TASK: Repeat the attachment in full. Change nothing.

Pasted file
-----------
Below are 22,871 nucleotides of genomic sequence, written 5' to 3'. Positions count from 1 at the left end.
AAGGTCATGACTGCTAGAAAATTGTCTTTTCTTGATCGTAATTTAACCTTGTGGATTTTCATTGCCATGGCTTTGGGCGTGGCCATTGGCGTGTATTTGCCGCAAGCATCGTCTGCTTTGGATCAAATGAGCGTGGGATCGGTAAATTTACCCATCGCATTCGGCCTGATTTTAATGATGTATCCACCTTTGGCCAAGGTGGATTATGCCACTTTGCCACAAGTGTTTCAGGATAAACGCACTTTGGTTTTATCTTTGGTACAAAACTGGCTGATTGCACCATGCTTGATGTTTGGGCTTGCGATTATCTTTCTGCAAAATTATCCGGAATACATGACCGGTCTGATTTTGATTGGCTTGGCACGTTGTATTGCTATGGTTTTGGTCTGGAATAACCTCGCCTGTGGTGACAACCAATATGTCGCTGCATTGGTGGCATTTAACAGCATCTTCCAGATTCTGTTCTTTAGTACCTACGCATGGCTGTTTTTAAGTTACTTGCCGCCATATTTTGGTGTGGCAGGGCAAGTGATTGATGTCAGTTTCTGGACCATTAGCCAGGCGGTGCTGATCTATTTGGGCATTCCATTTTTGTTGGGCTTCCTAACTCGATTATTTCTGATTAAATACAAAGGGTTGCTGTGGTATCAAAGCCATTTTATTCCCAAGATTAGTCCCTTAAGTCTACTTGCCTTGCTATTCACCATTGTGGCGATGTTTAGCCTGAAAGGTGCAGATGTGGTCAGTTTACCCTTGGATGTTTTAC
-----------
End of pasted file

Below are 22,871 nucleotides of genomic sequence, written 5' to 3'. Positions count from 1 at the left end.
AAGGTCATGACTGCTAGAAAATTGTCTTTTCTTGATCGTAATTTAACCTTGTGGATTTTCATTGCCATGGCTTTGGGCGTGGCCATTGGCGTGTATTTGCCGCAAGCATCGTCTGCTTTGGATCAAATGAGCGTGGGATCGGTAAATTTACCCATCGCATTCGGCCTGATTTTAATGATGTATCCACCTTTGGCCAAGGTGGATTATGCCACTTTGCCACAAGTGTTTCAGGATAAACGCACTTTGGTTTTATCTTTGGTACAAAACTGGCTGATTGCACCATGCTTGATGTTTGGGCTTGCGATTATCTTTCTGCAAAATTATCCGGAATACATGACCGGTCTGATTTTGATTGGCTTGGCACGTTGTATTGCTATGGTTTTGGTCTGGAATAACCTCGCCTGTGGTGACAACCAATATGTCGCTGCATTGGTGGCATTTAACAGCATCTTCCAGATTCTGTTCTTTAGTACCTACGCATGGCTGTTTTTAAGTTACTTGCCGCCATATTTTGGTGTGGCAGGGCAAGTGATTGATGTCAGTTTCTGGACCATTAGCCAGGCGGTGCTGATCTATTTGGGCATTCCATTTTTGTTGGGCTTCCTAACTCGATTATTTCTGATTAAATACAAAGGGTTGCTGTGGTATCAAAGCCATTTTATTCCCAAGATTAGTCCCTTAAGTCTACTTGCCTTGCTATTCACCATTGTGGCGATGTTTAGCCTGAAAGGTGCAGATGTGGTCAGTTTACCCTTGGATGTTTTAC